• Criminal penalties suspended for unauthorized access or disclosures of medi-cal information. The Order suspends criminal penalties for health care providers, health care facilities, and health care administrators, as related to persons who knowingly release or possess information about Medi-Cal beneficiaries under Welfare and Institutions Code section 14100.2(h), as well as causes of action arising out of Welfare and Institutions Code section 14100.2, so long as any inadvertent, unauthorized release of confidential information occurs during the good faith provision of telehealth services.
  • Breach notification liability relaxed. The Order suspends civil penalties for health care facilities and providers that fail to timely notify individuals whose information “was, or is reasonably believed” to have been acquired by an unauthorized person as otherwise required under Civil Code sections 1798.29 and 1798.82, so long as the inadvertent, unauthorized access or disclosure occurred during the good faith provision of telehealth services. Depending on the circumstances, these provisions generally require notification of data breaches either in the “most expedient time possible and without unreasonable delay” or “immediately.” The Order also suspends any cause of action arising out of these sections so long as the inadvertent, unauthorized access or disclosure occurred during the good faith provision of telehealth services.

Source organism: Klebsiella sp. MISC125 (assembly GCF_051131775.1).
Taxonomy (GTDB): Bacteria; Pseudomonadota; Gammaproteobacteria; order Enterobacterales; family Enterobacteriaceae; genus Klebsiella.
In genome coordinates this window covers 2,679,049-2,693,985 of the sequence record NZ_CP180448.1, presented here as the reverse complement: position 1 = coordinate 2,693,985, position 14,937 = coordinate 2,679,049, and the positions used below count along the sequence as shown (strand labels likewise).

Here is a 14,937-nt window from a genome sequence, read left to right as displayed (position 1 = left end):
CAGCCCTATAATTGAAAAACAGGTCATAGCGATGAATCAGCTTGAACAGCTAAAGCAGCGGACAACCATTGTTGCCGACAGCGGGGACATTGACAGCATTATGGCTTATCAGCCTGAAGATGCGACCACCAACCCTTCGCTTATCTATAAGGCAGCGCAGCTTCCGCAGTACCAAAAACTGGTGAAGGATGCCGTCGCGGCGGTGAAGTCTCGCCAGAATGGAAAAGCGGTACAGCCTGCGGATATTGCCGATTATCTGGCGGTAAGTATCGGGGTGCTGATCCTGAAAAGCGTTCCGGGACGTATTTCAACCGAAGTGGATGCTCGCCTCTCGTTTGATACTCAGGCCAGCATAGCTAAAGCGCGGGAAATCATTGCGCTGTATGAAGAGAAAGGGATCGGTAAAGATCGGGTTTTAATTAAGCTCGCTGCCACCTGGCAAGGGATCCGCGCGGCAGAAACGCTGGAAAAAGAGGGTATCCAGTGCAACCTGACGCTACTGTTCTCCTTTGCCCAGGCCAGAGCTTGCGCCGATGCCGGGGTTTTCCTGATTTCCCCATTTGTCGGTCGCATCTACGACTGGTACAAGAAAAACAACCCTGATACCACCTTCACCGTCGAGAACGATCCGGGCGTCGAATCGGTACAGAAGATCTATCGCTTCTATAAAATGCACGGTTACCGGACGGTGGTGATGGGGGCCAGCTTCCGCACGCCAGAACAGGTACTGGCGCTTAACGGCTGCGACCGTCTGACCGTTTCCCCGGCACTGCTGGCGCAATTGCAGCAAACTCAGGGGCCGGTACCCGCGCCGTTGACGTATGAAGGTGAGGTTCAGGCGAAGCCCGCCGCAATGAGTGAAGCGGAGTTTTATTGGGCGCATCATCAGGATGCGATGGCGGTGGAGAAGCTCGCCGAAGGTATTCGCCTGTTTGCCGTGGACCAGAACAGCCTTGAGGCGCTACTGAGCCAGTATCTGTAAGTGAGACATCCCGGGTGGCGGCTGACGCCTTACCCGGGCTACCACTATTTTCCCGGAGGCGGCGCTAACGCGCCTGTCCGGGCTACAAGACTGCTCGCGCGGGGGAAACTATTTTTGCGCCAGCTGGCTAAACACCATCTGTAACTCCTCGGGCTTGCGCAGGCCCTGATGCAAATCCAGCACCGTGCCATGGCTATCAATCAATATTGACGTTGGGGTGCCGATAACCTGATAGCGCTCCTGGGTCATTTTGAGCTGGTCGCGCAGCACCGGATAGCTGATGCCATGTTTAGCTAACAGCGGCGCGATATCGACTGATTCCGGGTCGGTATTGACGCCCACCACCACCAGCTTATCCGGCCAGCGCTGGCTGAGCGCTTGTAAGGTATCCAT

• Administrative penalties and causes of action arising out of Health and Safety Code sections 1280.15 and 1280.17 suspended. The Order suspends administrative penalties under Health and Safety Code (H&S Code) section 1280.17 for health care providers that fail to protect and safeguard health information from unauthorized access or disclosure, and suspends causes of action arising out of this section related to unauthorized access or disclosure. The Order also suspends causes of action arising out of, and administrative penalties associated with, H&S Code section 1280.15, which requires certain clinics, health facilities, home health agencies, and hospice providers to prevent unlawful or unauthorized access to, and use or disclosure of, patient medical information. The Order further extends breach reporting requirements under H&S Code section 1280.15, which, under certain circumstances, requires notice to patients or the Department of Public Health of unauthorized access or disclosures within 15 days. The Order extends this notice requirement to within 60 days. Each of these changes only applies when a violation stems from the good faith provision of telehealth services.